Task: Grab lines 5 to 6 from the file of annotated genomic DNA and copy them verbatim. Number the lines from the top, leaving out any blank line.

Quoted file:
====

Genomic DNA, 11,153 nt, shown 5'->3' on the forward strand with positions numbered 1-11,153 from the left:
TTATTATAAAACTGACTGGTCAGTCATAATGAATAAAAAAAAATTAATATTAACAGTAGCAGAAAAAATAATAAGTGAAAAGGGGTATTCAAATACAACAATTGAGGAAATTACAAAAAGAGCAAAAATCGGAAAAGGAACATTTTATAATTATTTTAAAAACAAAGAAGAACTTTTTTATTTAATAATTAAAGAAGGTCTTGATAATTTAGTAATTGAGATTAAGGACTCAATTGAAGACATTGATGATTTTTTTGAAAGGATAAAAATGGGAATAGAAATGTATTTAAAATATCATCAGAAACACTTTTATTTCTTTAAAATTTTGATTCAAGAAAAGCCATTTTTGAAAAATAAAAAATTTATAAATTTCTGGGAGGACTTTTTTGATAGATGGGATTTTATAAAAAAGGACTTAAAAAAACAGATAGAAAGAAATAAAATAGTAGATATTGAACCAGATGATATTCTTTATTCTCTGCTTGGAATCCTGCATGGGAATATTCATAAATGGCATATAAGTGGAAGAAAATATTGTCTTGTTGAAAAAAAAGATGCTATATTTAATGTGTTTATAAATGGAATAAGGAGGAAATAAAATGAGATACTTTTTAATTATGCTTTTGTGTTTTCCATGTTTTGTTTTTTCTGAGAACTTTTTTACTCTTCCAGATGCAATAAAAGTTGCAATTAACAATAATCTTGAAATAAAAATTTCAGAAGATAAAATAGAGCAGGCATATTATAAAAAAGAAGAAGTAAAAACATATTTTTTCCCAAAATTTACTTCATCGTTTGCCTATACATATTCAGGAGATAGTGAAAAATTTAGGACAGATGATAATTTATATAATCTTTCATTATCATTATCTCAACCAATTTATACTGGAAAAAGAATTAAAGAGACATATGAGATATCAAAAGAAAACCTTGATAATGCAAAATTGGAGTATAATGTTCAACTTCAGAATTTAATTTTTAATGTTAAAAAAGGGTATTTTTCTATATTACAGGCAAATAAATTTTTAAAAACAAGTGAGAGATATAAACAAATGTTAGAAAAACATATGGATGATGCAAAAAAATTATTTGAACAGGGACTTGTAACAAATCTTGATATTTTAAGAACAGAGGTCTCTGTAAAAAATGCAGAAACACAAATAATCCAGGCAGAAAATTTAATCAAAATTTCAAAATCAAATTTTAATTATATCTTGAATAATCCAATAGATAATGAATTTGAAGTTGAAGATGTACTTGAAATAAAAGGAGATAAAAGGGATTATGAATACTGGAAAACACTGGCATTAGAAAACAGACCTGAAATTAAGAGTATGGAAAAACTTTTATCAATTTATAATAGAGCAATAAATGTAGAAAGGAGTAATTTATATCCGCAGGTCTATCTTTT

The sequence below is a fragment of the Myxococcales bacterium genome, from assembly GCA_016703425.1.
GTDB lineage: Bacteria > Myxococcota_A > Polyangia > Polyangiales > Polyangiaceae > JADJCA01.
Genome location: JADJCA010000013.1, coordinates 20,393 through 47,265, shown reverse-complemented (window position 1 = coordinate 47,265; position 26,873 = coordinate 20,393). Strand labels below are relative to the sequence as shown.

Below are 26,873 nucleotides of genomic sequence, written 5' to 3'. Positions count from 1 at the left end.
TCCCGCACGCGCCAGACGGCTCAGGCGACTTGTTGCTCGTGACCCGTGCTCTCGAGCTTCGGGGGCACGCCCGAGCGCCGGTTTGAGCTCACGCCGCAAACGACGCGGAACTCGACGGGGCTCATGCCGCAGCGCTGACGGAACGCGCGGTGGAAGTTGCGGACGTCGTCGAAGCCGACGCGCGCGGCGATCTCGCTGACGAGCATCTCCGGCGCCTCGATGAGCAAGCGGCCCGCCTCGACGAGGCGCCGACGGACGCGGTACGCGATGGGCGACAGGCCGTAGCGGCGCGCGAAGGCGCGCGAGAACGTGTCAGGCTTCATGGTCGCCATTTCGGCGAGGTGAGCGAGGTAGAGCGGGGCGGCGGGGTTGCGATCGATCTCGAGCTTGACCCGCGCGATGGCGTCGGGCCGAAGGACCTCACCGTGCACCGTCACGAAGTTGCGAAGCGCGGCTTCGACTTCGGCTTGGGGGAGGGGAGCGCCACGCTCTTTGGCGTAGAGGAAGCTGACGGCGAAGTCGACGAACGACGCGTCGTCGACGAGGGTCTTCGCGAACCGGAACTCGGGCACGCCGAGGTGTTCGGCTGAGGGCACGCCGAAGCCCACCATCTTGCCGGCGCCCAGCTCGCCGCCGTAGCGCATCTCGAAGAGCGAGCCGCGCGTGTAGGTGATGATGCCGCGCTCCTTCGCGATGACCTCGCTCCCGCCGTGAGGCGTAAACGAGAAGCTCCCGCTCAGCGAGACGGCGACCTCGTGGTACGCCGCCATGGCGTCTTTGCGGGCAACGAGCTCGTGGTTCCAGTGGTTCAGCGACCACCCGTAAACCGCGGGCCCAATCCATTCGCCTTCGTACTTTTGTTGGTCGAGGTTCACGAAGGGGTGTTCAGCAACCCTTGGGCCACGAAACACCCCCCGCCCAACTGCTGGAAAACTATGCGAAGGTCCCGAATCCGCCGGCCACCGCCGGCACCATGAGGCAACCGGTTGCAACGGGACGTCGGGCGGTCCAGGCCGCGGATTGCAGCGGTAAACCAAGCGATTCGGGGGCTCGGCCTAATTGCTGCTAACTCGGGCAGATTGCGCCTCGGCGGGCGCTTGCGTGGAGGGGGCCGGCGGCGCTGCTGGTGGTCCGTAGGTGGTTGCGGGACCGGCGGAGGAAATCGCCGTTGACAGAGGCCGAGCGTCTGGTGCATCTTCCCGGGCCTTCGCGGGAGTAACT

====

Genome location: JADJCA010000013.1, coordinates 20,393 through 47,265, shown reverse-complemented (window position 1 = coordinate 47,265; position 26,873 = coordinate 20,393). Strand labels below are relative to the sequence as shown.

Below are 26,873 nucleotides of genomic sequence, written 5' to 3'. Positions count from 1 at the left end.